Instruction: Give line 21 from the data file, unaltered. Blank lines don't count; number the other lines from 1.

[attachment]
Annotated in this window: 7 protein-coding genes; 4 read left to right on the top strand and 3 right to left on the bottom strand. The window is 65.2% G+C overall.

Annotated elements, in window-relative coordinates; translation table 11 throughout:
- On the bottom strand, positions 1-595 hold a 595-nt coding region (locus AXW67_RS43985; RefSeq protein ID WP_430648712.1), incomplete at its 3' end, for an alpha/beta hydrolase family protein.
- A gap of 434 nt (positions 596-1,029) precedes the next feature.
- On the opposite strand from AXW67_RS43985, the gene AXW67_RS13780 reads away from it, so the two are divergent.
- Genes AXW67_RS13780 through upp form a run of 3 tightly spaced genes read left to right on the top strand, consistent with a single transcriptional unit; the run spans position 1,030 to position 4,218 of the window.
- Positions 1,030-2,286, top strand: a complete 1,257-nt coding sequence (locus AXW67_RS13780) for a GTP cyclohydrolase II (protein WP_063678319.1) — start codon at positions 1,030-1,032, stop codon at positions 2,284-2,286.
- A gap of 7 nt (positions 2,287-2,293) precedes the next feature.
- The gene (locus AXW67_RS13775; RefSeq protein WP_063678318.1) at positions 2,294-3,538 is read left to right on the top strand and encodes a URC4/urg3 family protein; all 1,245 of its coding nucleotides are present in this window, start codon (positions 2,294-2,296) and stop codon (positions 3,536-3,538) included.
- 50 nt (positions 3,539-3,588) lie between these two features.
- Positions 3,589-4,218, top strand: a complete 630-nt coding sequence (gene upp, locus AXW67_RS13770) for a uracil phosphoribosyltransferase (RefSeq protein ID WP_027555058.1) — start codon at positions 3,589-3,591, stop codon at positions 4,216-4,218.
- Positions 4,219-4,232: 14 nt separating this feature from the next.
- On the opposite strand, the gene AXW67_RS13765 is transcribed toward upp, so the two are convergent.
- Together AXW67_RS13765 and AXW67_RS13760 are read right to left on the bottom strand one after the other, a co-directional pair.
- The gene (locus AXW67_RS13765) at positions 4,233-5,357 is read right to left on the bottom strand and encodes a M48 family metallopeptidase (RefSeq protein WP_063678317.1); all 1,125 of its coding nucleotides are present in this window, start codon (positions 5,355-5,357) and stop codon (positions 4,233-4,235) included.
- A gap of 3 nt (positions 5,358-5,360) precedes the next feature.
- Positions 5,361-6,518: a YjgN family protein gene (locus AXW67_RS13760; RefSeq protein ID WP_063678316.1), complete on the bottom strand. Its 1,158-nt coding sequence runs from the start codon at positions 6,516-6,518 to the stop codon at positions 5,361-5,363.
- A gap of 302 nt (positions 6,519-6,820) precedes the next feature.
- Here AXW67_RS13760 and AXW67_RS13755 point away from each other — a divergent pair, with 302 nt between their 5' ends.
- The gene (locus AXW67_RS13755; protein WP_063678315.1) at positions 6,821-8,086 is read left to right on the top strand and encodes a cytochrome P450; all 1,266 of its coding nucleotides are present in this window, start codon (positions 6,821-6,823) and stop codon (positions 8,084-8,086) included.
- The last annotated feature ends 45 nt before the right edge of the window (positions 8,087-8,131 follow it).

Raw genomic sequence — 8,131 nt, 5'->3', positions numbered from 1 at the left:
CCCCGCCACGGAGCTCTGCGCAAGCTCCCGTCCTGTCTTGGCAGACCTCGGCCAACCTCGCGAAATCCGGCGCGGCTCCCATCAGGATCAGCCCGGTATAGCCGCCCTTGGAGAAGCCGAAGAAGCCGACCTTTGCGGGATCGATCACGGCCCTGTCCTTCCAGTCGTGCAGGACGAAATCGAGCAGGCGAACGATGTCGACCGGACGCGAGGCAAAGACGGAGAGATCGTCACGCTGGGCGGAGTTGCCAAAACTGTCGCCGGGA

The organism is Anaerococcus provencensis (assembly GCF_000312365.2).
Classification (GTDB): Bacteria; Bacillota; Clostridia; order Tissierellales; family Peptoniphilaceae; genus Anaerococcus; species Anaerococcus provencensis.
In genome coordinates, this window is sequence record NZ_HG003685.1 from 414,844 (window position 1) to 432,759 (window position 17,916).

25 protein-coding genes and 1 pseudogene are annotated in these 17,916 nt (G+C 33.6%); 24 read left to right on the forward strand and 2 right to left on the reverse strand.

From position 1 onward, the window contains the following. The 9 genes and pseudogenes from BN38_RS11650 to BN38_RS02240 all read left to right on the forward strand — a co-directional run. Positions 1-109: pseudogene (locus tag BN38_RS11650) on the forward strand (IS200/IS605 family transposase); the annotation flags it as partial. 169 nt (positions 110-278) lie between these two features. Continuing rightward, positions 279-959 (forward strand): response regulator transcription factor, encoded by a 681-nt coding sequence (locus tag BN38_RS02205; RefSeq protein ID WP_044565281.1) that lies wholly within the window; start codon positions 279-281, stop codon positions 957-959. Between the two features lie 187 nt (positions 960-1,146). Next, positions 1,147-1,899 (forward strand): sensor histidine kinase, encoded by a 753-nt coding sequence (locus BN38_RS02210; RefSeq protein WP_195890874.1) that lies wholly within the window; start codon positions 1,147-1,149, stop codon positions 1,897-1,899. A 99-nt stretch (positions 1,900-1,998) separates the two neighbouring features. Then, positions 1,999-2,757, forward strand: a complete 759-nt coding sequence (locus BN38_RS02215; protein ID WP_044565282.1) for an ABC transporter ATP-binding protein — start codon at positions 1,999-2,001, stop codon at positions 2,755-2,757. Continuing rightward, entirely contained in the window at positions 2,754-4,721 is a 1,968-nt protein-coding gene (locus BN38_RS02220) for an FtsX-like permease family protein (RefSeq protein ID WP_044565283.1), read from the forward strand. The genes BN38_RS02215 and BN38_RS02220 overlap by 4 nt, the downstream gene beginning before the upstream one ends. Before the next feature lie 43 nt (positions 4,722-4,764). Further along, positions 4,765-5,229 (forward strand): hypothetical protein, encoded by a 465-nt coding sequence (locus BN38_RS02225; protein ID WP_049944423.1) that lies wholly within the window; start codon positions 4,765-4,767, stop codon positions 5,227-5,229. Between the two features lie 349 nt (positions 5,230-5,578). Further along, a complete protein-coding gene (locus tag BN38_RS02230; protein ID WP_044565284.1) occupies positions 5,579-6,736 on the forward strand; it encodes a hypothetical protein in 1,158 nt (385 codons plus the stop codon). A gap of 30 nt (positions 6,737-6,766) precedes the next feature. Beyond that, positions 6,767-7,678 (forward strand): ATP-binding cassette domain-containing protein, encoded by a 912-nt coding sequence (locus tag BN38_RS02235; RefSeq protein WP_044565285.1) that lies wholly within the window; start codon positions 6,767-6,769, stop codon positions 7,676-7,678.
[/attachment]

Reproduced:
- The last annotated feature ends 45 nt before the right edge of the window (positions 8,087-8,131 follow it).